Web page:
Table of contents

  1. CSS Preprocessor
    1. How does it work?
    2. Goodies
      1. Catches
    3. Live examples
    4. Notes
      1. About this implementation
      2. General parser issues
    5. TODO
      1. Ideas

There are some recurring proposals for CSS that get rejected because they don't need to be implemented on client-side or browser vendors may abuse them. These are:

and here's the best part: I've started implementing them in a way that is compatible with all current browsers.

How does it work?

It's a server-side PHP5 script that parses extended CSS files, filters them and outputs valid W3C CSS stylesheets (outputs without any unnecessary whitespace, so you get light compression as a bonus).

It's not just simple regex hack. It's a real parser with CSS-specific error recovery. It even passes Acid2 test :)

Sytax is based on CSS2.1 CR—20040225. It's extended to accept some CSS3 and…


You can write expressions instead of simple CSS terms. Just add extra parentheses:

margin-left: (200px * 3/2 – 10px);

You can define constants:

menu-height: 4em;
gutter: 15px;
sidebar-width: (200px – gutter);

and use them in expressions:

padding: (menu-height) 0 0 (sidebar-width + 10px);

You can include files, anywhere in stylesheet. Included files are parsed as individual files, but they all share variables (this behavior might be configurable in future).

@include "file.css";

C++ comments are recognized (parser does not preserve comments except Mac IE comment backslash hack).

foo {bar: baz} // quz!


There is no public download available at the moment. The script is not ready for big time. Send me an e-mail if you want to play with the script.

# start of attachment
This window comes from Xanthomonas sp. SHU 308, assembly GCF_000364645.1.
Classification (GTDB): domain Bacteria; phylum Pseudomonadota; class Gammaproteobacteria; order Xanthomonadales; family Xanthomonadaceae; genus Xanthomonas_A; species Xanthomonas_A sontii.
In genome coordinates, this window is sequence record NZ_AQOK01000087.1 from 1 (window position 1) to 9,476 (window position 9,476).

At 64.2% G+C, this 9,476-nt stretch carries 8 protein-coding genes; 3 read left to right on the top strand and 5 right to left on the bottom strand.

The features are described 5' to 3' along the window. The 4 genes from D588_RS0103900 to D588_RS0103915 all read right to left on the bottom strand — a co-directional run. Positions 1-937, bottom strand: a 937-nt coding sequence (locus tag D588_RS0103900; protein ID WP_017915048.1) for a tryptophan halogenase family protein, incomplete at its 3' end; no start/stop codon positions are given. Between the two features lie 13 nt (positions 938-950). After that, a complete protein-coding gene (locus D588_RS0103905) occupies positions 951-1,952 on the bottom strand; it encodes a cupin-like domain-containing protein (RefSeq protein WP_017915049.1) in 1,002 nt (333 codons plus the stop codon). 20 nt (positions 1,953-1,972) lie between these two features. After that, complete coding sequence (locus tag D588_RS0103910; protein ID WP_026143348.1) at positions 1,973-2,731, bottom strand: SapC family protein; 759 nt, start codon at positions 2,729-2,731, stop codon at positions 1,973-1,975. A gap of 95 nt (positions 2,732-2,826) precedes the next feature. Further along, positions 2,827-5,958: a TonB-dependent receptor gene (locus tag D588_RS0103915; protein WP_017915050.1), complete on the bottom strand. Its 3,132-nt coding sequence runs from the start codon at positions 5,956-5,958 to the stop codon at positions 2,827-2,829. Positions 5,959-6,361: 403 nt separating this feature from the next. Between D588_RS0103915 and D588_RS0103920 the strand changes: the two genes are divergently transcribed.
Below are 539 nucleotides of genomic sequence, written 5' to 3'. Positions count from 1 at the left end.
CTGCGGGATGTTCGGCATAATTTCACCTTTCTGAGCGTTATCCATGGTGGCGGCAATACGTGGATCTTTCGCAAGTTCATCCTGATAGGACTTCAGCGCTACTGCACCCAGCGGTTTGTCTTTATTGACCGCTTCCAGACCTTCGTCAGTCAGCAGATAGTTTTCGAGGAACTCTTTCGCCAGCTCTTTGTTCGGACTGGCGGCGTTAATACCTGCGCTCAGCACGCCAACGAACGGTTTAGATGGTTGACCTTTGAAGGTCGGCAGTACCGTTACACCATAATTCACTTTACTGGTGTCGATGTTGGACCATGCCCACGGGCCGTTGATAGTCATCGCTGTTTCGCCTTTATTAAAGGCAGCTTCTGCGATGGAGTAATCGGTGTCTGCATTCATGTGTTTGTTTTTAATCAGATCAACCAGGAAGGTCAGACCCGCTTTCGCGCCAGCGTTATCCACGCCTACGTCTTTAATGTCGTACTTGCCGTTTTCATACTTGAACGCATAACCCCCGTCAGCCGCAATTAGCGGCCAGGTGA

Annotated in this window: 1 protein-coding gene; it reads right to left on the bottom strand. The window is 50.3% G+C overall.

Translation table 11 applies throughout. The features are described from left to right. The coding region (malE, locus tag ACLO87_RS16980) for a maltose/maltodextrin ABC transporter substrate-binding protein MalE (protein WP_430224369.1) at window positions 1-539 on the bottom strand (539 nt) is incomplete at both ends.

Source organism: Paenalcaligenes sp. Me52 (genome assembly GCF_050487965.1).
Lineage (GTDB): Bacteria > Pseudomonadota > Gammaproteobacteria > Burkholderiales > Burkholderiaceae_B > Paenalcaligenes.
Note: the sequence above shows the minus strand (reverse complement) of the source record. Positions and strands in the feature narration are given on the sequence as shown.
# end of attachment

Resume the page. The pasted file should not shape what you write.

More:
Live examples



About this implementation

Speed of this script is not an issue. It's fast enough for development, and for production sites you should use generated static CSS files anyway.

Script uses PHP5 OO features. It might be possible to change few things (most notably remove error recovery code) to get basic PHP4—compatible version, but I won't bother to do that.

CSS compression is achieved only by removal of optional whitespace and don't expect more. There are very few cases when CSS can be safely shortened, that is without affecting cascade, inheritance or running into browser bugs.

Expressions are lazily evaluated.

General parser issues

Names with hyphens are horribly confusing. I'd like to replace hyphen with a period, but that's tricky — in CSS hyphenated identifiers are a single token, so any solution to this problem would involve inelegant hacks or major changes to CSS grammar.

Single flat namespace for variables is acceptable if you name your variables in organized way (menu-heading-height, sidebar-link-color, etc.).


The next step is to add structures. Compare:

margin: (example-margin-top) (example-margin-right) (example-margin-bottom) (example-margin-left);
margin: (example-margin);

These cannot be simply arrays. Parser must know type of structure to reliably access its elements:

background: (example-background);
padding-left: (example-background-position);




border:0; border-right:nc;




in #menu {
. {}
li {}
a {}


#menu {}
#menu li {}
#menu a {}


@define {myFontSize: 14px;}
@define body.large {myFontSize: 20px;}
foo {font-size: (myFontSize);}


foo {font-size: 14px;}
body.large foo {font-size: 20px;}